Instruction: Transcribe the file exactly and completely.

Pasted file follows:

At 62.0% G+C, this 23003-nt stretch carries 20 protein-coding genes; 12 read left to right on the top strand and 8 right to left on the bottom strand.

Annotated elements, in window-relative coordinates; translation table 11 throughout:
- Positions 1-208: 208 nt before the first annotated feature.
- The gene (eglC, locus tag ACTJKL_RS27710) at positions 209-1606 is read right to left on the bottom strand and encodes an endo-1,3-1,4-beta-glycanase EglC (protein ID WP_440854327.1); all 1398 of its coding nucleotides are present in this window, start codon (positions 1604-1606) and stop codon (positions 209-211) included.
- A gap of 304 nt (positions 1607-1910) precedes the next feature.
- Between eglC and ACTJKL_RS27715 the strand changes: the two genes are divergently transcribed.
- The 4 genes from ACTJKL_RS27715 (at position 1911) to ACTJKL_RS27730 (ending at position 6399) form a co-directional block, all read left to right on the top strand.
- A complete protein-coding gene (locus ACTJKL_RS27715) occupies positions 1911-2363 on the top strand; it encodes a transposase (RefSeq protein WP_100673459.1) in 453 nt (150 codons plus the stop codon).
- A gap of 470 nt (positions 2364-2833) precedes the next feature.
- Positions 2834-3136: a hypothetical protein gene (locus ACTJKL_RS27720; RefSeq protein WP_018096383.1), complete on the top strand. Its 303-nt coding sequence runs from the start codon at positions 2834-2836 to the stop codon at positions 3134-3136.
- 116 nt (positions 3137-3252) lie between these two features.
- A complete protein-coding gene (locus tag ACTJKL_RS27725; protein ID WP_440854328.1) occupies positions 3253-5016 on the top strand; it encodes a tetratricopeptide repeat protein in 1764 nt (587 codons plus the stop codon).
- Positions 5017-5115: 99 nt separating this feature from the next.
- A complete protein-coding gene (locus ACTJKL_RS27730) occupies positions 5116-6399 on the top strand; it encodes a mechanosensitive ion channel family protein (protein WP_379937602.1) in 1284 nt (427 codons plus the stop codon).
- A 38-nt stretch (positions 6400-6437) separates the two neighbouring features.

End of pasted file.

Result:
At 62.0% G+C, this 23003-nt stretch carries 20 protein-coding genes; 12 read left to right on the top strand and 8 right to left on the bottom strand.

Annotated elements, in window-relative coordinates; translation table 11 throughout:
- Positions 1-208: 208 nt before the first annotated feature.
- The gene (eglC, locus tag ACTJKL_RS27710) at positions 209-1606 is read right to left on the bottom strand and encodes an endo-1,3-1,4-beta-glycanase EglC (protein ID WP_440854327.1); all 1398 of its coding nucleotides are present in this window, start codon (positions 1604-1606) and stop codon (positions 209-211) included.
- A gap of 304 nt (positions 1607-1910) precedes the next feature.
- Between eglC and ACTJKL_RS27715 the strand changes: the two genes are divergently transcribed.
- The 4 genes from ACTJKL_RS27715 (at position 1911) to ACTJKL_RS27730 (ending at position 6399) form a co-directional block, all read left to right on the top strand.
- A complete protein-coding gene (locus ACTJKL_RS27715) occupies positions 1911-2363 on the top strand; it encodes a transposase (RefSeq protein WP_100673459.1) in 453 nt (150 codons plus the stop codon).
- A gap of 470 nt (positions 2364-2833) precedes the next feature.
- Positions 2834-3136: a hypothetical protein gene (locus ACTJKL_RS27720; RefSeq protein WP_018096383.1), complete on the top strand. Its 303-nt coding sequence runs from the start codon at positions 2834-2836 to the stop codon at positions 3134-3136.
- 116 nt (positions 3137-3252) lie between these two features.
- A complete protein-coding gene (locus tag ACTJKL_RS27725; protein ID WP_440854328.1) occupies positions 3253-5016 on the top strand; it encodes a tetratricopeptide repeat protein in 1764 nt (587 codons plus the stop codon).
- Positions 5017-5115: 99 nt separating this feature from the next.
- A complete protein-coding gene (locus ACTJKL_RS27730) occupies positions 5116-6399 on the top strand; it encodes a mechanosensitive ion channel family protein (protein WP_379937602.1) in 1284 nt (427 codons plus the stop codon).
- A 38-nt stretch (positions 6400-6437) separates the two neighbouring features.